What can often be said of youthful teams is they are fearless, and this is the stance that Southgate is taking when challenging his critics. With only three players in the squad currently aged 30 or over, most of the players have their entire careers ahead of them and by no means is this tournament a ‘make or break’ for them. For many teams such as Argentina and Spain, there is additional pressure to perform well in Russia as it will likely be the last tournament legends like Messi and Iniesta compete in.

England fans who have waited four years for this month of football to come around will not be impressed by a group of players who are using this competition as a learning curve. Southgate rebuffed this claim, however, arguing that anything is possible with England and it “wouldn’t be acceptable” to write off England at any tournament.

From a personal perspective, I do not believe this year’s batch is better than or even equal to squads we have assembled in recent years. However, there are, without question, match-winners within the 23-man list. Yes, many will argue that Adam Lallana or Jack Wilshere should be featured due to their unquestionable talent. But with them both being out of favour with their club sides, Southgate was right to leave them out.

We must turn to those players who not only have shone in the Premier League this year, but who also will suit Southgate’s personal brand of football. If he can get the most out of his three or four star players, there is no doubt that this England team could go far in this competition. Yes, there is an obvious lack of experience and yes, there is less strength in depth to the squad than many other nations, but the sheer quality that will be featured in our starting 11 will give us a chance to win any match against any opposition.

Southgate announces his 23-man squad for this summer’s World Cup.

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Gareth Southgate has revealed the 23 players he will take with him to Russia in just under a month’s time. Standout omissions include midfielders Adam Lallana and Jack Wilshere who, despite their lack of game time, are still outstanding talents.

In his press conference following the announcement, Southgate stated he didn’t intentionally pick a youthful squad and instead picked the players who he believed best suited his and the nation’s philosophy.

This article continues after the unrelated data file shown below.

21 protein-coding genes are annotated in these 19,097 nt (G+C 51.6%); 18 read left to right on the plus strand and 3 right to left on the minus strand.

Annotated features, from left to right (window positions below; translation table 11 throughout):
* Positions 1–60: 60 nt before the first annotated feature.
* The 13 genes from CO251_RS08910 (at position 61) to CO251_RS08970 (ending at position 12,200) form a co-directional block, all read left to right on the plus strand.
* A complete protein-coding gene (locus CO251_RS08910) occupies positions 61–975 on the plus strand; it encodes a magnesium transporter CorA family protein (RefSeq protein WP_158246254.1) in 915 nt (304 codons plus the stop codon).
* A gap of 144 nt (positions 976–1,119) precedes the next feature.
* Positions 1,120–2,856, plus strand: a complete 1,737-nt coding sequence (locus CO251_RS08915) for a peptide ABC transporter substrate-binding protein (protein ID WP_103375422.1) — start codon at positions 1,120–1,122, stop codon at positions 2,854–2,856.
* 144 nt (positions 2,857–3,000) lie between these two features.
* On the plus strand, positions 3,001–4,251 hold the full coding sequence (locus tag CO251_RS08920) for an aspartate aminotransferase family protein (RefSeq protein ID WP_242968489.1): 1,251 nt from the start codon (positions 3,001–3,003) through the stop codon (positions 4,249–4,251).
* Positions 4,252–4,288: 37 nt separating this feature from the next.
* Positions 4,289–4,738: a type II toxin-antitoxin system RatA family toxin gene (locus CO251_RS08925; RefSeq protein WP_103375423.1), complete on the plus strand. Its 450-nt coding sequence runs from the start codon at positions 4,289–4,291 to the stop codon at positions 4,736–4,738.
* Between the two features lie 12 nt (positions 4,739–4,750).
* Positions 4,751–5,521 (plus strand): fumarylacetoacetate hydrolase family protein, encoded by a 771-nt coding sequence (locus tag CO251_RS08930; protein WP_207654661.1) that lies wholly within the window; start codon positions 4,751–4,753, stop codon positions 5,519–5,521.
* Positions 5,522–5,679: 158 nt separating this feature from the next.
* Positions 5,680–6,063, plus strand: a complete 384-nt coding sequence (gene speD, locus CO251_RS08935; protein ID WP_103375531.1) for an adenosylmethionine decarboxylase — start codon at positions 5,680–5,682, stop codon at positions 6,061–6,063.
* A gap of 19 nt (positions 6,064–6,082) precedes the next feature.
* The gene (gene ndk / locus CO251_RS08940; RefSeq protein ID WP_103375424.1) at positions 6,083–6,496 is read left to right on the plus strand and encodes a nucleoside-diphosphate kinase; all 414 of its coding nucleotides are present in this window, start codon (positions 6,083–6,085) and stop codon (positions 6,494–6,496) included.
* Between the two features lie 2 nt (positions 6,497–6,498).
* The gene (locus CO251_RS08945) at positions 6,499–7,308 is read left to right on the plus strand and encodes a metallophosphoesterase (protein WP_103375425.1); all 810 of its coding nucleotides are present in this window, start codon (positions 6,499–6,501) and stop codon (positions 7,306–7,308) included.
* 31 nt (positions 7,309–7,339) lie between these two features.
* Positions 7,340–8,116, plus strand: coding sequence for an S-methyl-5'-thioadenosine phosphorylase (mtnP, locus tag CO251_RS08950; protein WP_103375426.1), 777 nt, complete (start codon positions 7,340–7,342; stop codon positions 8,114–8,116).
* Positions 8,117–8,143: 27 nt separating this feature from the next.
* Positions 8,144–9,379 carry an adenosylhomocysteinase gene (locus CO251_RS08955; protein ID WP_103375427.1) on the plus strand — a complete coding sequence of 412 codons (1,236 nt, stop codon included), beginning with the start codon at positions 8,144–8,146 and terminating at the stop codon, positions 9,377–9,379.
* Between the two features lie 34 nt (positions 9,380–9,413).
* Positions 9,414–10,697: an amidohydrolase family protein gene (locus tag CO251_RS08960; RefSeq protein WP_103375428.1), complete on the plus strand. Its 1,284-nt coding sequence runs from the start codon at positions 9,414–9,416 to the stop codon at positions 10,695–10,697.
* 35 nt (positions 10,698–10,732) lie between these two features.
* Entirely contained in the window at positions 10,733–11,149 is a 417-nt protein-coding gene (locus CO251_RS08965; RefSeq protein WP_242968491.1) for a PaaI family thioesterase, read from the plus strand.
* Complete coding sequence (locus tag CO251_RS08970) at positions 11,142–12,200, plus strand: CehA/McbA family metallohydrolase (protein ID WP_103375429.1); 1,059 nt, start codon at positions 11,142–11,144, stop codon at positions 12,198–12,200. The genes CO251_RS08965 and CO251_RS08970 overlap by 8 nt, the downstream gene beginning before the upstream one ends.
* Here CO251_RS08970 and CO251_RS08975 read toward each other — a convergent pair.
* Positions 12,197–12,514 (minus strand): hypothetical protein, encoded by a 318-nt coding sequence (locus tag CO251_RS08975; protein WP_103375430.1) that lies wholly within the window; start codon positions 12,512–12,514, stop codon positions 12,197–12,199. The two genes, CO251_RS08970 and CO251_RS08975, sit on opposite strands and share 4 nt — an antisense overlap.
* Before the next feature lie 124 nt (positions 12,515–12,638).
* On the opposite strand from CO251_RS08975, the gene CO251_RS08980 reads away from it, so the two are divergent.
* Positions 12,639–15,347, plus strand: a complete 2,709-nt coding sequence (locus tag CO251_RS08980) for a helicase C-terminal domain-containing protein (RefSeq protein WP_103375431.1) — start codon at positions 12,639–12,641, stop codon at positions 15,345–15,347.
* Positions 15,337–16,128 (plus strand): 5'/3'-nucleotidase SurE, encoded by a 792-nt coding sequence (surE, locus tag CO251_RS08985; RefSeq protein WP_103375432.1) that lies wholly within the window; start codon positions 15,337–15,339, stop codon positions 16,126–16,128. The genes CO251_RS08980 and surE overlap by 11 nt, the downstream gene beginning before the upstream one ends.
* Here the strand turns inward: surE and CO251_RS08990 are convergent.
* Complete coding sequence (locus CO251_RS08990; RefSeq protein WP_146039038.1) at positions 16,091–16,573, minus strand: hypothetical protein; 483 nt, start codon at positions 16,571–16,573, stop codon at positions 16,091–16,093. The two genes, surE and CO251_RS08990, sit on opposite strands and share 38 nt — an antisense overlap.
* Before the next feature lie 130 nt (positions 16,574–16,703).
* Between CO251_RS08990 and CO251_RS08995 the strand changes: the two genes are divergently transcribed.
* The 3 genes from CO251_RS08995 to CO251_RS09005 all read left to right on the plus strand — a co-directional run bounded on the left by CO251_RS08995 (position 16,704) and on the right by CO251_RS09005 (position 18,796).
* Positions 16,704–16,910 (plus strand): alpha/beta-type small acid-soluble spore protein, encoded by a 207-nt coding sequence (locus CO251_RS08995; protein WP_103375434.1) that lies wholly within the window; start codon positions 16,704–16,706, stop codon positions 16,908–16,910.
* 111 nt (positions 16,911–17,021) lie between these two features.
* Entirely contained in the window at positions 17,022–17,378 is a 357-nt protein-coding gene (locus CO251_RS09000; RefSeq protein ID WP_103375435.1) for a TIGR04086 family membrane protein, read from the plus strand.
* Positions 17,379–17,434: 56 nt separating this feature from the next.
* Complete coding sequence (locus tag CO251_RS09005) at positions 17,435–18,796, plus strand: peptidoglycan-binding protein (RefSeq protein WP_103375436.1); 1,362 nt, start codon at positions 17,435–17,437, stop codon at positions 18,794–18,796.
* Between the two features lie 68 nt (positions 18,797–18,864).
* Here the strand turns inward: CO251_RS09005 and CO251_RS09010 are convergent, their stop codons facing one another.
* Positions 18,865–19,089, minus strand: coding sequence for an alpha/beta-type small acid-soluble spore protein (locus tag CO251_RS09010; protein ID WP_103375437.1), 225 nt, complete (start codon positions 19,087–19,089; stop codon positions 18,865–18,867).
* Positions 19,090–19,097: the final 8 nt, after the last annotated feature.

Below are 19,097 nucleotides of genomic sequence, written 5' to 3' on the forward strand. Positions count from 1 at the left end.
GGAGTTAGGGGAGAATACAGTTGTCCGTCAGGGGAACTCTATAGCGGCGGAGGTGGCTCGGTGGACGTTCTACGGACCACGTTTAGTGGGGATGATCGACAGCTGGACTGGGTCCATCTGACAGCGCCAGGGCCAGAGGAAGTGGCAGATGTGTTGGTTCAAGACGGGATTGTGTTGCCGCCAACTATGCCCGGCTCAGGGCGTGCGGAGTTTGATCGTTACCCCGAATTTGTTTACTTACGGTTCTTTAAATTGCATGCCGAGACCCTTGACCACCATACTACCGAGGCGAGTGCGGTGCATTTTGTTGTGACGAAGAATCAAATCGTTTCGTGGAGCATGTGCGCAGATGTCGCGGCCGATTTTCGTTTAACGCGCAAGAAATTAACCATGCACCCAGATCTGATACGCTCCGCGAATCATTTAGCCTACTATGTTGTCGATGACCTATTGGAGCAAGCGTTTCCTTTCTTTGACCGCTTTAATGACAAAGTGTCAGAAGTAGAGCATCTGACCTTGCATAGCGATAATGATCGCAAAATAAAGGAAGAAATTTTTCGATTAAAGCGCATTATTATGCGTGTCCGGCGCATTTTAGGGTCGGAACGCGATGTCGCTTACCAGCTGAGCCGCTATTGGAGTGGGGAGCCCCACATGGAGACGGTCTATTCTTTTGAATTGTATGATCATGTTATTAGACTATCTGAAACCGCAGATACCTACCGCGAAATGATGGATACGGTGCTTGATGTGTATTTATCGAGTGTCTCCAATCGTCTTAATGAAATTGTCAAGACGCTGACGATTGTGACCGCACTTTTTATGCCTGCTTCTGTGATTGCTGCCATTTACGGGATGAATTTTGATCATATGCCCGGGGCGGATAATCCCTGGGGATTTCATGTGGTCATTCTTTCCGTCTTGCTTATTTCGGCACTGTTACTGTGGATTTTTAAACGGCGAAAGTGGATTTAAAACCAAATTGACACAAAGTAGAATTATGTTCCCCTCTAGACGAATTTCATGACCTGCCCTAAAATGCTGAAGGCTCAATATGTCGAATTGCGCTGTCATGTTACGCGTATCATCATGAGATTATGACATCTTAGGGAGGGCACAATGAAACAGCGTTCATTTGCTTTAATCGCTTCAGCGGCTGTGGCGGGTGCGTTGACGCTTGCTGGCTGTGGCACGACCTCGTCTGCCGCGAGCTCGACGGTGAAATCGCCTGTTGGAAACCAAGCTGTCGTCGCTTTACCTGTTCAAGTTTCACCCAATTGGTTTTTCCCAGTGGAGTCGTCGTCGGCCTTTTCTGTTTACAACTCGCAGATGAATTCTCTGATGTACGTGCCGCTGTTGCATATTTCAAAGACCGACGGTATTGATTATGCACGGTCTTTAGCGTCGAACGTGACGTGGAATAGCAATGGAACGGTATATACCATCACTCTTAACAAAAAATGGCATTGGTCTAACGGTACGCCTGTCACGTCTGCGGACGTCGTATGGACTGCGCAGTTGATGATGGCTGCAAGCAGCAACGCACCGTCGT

The 23-man squad and 5-man reserve list is as follows:

Goalkeepers

Jack Butland, Jordan Pickford, Nick Pope

Defenders

Trent Alexander-Arnold, Gary Cahill, Phil Jones, Harry Maguire, Danny Rose, John Stones, Kieran Trippier, Kyle Walker, Ashley Young

Midfielders

Eric Dier, Dele Alli, Jordan Henderson, Fabian Delph, Jesse Lingard, Ruben Loftus-Cheek

Forwards

Harry Kane, Marcus Rashford, Raheem Sterling, Danny Welbeck, Jamie Vardy

Reserves

Tom Heaton, James Tarkowski, Lewis Cook, Jake Livermore and Adam Lallana

These players make up the third youngest English squad to ever travel to the World Cup Finals, sparking criticism of the manager and coaching staff who many believe are treating this year’s competition as simply a learning curve.

The manager has rebuffed these claims stating that “I don’t think when you play or are involved with England you can ever write off any game or any tournament. That wouldn’t be acceptable,”.

World Cup experience is certainly lacking as only five players have kept their place in the squad from the 2014 edition, with none of them having participated in more than one World Cup Finals before. Granted, in the four years since that tournament, world-class talents have emerged from the youth sides such as Harry Kane and Dele Alli. However, with teams such as Germany and Spain having World Cup veterans in their squads, this year’s tournament may be nothing more than a learning curve for our youthful squad.

28 DAYS TO GO!

Officially the 28th best team in the World, Senegal will be hoping to repeat their successes in the 2002 edition. 16 years ago, Senegal went unbeaten in the group stages and famously beat a world-class France side 1-0.

In what will be only their second ever World Cup appearance, Senegal have been pitted in Group H this time round, along with Japan, Colombia and Poland. They will rely on Liverpool’s talisman Saido Mane to steer them out of this tricky group and repeat their successes of 2002.